Could there be a more authentic and atmospheric setting for an adaptation of Macbeth than Dunfermline’s Abbey Nave and ruined Royal Palace? Heard No More, a highly imaginative, 21st century response to the Shakespeare play, has been created by Fife College Performing Arts and Sound Production students and is one of the first events of its kind to take place in Scotland. The audience absorbs the performance via headphones as they are guided through the beautiful, historic landmarks on a surreal journey featuring soundscapes, stories and snippets of text, being transported to an environment where past and present merge.
Dougi McMillan, Head of Creative Industries at Fife College said: ‘This is a fantastic opportunity for our students to showcase their skills against a backdrop of one of the most historic landmarks in our country.’ JaneLivingstone, Creative Arts Conenver of funders Carnegie Dunfermline Trust said, ‘it’s wonderful to see these important community sites used in such a creative way and to see local students create and take part in something so challenging and unique.’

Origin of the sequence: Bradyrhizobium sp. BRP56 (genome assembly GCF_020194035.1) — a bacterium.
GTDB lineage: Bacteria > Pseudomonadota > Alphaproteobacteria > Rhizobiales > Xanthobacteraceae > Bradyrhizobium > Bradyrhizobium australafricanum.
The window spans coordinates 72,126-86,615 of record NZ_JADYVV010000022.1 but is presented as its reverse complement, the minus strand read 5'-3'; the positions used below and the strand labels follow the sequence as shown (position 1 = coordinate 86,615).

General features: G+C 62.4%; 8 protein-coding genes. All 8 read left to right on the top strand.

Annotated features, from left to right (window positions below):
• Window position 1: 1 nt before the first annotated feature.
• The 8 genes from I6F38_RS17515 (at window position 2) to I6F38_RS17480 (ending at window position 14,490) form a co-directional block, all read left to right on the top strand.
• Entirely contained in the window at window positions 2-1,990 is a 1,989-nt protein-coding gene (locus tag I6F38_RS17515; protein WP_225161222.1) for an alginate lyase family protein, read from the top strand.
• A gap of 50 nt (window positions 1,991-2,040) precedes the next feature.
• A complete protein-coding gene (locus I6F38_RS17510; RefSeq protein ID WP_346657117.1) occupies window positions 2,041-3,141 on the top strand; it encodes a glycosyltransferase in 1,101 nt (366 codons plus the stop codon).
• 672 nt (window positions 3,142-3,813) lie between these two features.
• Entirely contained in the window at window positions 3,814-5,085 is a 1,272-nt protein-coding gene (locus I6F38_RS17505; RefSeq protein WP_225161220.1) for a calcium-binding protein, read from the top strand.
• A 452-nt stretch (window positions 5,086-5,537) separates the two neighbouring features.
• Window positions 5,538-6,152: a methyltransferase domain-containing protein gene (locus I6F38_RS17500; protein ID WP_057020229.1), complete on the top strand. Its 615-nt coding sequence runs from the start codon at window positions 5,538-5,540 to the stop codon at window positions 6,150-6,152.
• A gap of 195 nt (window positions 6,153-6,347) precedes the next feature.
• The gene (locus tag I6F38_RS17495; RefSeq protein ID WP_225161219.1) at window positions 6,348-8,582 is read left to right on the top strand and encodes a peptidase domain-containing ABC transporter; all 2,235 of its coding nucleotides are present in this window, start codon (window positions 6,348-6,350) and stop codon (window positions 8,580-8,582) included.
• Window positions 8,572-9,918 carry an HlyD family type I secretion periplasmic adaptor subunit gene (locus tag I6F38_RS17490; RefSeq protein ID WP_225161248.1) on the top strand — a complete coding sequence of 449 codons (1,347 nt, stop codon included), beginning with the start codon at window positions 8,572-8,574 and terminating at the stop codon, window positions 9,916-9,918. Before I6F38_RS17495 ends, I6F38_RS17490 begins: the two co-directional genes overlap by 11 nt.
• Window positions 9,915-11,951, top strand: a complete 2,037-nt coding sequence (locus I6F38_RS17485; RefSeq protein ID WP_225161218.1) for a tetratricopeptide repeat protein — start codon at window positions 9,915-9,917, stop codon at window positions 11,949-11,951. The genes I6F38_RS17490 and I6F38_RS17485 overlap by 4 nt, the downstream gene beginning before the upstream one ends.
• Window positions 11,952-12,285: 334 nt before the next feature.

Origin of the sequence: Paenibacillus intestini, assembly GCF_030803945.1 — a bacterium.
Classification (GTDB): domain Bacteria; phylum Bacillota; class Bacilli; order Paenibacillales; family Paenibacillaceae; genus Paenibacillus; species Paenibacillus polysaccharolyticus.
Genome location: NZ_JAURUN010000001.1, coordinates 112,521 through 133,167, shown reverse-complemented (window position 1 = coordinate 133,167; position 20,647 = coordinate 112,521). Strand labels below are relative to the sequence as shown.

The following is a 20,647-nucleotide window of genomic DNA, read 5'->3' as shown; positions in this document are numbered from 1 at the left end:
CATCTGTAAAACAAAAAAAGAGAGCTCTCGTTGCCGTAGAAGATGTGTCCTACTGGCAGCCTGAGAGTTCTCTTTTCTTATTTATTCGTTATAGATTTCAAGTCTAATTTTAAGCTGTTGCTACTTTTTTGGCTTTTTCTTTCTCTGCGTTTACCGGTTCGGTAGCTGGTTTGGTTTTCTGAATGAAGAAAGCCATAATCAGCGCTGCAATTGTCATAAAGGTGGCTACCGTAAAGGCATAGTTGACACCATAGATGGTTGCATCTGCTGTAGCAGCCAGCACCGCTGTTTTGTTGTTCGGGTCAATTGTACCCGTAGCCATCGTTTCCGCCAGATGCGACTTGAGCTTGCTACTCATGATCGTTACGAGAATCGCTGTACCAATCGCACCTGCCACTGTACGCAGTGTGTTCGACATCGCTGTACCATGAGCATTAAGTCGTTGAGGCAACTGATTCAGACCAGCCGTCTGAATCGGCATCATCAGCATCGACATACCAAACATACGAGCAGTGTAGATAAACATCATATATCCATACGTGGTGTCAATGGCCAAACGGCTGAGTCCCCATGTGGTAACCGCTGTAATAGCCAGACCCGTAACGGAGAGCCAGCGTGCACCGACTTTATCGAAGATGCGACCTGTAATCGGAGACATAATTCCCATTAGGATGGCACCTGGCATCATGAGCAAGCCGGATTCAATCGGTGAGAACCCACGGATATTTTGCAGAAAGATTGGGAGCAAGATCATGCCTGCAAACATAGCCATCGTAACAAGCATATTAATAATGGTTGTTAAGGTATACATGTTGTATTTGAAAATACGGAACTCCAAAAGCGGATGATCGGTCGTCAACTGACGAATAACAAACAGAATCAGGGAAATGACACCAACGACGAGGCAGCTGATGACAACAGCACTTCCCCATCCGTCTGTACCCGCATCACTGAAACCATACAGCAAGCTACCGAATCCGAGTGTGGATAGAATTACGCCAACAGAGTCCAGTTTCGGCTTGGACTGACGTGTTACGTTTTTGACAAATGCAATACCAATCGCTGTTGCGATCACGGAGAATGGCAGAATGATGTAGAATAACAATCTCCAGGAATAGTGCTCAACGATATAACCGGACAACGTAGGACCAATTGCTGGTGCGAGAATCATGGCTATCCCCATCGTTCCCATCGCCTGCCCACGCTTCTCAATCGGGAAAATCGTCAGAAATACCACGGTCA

School performances will take place on Wednesday 7 and Thursday 8 June with public performances on Friday 9 and Saturday 10 June at 11.30am and 2.30pm each day. Due to the nature of the event, access is by ticket only – for more information and to book your place contact: firstname.lastname@example.org
Pictured above with the cast of Heard No More in rehearsal are Elaine Stewart, Grants Officer of Carnegie Dunfermline Trust, Director Tina West, choreographer Monica De Ioanni and Jane Livingstone, Creative Arts Convener of the Carnegie Dunfermline Trust.
This event has been made possible by funding from Carnegie Dunfermline Trust and permission from Dunfermline Abbey and Historic Environment Scotland.
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